A novel method for fabricating micrometer sized gel patterns is described. The presented method involves spin-coating a pre-gel solution on a surface that was chemically treated to modulate its surface energy, creating highly hydrophobic areas on a hydrophilic substrate. Following spin-coating, the gel solution self organizes on the hydrophilic sites. This method offers the advantages of high resolution, self-alignment to pre-patterned electrodes, and a simple straightforward fabrication process. Minimum feature size achieved was approximately 20 μm. The characteristic shrinking and swelling times of gel patterns were measured and found to be around 0.6 s for swelling and 2 s for shrinking (for a 60 μm diameter gel) in agreement with the reduced response time expected for scaled down gel patterns. These results suggest the suitability of these gel patterns as valves or actuators in microfluidic devices. Micron-size gel patterns were also incorporated into microfluidic channels thus demonstrating a new approach to create simple, affordable, microfluidic devices, which incorporate "smart" hydrogels as building elements in a simple fashion.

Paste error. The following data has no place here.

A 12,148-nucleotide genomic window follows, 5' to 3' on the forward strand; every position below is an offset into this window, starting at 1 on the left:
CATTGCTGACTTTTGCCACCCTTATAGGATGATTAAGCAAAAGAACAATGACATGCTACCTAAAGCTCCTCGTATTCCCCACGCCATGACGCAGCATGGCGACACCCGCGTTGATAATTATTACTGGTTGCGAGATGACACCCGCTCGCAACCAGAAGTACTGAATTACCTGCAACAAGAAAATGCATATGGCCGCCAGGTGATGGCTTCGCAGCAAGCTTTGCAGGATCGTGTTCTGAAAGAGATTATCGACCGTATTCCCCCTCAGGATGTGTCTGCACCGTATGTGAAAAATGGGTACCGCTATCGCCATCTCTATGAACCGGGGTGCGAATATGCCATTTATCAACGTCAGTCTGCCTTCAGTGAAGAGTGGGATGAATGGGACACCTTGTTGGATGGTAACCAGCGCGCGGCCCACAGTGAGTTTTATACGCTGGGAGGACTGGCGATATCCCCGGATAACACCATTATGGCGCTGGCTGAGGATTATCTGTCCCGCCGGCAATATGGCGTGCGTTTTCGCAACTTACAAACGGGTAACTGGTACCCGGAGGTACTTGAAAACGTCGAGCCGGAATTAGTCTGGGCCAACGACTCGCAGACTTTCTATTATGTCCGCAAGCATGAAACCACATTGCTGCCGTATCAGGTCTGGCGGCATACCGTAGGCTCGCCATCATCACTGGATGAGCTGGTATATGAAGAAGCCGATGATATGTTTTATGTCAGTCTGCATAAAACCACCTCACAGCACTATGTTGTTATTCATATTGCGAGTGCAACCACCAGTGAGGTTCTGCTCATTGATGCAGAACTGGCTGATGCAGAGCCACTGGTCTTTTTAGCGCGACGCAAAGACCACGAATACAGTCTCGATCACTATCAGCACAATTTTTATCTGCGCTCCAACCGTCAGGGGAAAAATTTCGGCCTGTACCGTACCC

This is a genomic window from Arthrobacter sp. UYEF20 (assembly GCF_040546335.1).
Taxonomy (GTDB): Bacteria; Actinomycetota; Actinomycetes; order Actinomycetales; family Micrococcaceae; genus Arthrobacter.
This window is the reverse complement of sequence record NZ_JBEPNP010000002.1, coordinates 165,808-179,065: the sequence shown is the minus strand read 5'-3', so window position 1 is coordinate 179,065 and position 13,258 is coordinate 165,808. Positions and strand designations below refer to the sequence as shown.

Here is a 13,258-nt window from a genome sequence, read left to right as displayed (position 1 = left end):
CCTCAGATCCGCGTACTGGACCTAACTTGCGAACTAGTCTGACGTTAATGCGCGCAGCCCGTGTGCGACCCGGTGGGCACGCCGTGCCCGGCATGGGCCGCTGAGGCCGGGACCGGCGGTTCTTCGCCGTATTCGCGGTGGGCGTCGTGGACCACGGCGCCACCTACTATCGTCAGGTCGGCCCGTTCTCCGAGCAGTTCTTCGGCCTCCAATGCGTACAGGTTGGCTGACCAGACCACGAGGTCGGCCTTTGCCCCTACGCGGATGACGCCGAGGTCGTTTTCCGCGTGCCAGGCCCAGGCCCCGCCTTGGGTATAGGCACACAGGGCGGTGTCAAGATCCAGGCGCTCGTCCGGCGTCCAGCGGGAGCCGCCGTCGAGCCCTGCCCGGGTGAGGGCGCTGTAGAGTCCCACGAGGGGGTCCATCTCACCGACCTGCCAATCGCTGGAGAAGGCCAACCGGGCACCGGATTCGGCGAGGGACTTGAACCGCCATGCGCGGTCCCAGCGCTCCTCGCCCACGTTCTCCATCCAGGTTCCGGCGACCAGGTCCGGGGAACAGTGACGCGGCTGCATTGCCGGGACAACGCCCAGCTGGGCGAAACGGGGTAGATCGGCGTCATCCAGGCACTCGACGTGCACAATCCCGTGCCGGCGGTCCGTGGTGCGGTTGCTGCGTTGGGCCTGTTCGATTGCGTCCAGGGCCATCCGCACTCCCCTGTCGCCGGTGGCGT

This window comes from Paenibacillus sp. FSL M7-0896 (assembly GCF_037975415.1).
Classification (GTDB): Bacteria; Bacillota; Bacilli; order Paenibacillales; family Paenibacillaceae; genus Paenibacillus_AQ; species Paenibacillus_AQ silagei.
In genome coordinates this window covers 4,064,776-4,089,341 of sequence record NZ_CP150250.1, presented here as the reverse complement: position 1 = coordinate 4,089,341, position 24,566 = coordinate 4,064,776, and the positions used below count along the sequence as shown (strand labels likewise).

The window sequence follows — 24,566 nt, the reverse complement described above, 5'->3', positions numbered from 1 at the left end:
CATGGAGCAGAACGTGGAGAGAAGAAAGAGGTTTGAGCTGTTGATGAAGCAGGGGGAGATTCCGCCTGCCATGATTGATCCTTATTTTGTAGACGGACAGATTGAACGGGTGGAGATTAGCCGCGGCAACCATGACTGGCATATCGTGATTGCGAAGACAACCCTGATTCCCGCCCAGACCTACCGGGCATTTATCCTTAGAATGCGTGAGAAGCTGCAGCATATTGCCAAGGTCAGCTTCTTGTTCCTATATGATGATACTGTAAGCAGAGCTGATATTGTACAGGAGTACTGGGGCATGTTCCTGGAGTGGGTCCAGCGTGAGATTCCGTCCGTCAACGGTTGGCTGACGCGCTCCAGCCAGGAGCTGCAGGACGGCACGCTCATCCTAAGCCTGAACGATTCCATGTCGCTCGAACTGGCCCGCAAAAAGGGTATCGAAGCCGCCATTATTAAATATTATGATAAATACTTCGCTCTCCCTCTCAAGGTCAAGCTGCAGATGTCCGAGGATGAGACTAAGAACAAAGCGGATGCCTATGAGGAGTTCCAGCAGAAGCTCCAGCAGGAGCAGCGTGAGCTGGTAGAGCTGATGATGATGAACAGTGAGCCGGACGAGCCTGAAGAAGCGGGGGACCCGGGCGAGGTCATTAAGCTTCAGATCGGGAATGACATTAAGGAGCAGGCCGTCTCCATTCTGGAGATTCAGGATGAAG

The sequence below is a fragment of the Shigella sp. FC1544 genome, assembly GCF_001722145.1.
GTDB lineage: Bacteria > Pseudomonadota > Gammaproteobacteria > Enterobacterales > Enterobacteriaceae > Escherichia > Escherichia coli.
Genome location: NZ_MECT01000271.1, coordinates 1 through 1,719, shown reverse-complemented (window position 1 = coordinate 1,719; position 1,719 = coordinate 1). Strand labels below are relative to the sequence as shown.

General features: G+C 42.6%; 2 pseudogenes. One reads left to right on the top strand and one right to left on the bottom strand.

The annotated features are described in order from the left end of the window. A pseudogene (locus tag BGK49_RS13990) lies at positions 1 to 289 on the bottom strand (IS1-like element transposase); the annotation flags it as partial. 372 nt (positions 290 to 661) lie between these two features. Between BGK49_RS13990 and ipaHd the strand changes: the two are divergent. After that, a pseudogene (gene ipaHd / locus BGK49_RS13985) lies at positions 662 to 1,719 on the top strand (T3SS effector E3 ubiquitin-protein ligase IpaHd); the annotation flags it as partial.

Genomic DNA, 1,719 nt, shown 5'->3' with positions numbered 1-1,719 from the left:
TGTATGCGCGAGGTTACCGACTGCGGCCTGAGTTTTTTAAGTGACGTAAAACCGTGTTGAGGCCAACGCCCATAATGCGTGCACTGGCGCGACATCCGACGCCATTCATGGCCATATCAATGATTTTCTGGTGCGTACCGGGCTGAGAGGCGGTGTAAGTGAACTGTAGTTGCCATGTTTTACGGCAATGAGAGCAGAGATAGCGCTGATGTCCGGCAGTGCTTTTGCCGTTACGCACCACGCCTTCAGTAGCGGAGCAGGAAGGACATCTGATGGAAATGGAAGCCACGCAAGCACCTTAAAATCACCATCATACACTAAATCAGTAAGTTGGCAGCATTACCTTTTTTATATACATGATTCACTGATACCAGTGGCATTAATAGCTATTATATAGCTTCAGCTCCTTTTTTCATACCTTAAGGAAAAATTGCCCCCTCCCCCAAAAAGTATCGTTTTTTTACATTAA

|Number of pages||8|
|Journal||Colloids and Surfaces A: Physicochemical and Engineering Aspects|
|State||Published - 15 Nov 2006|
- Phase transition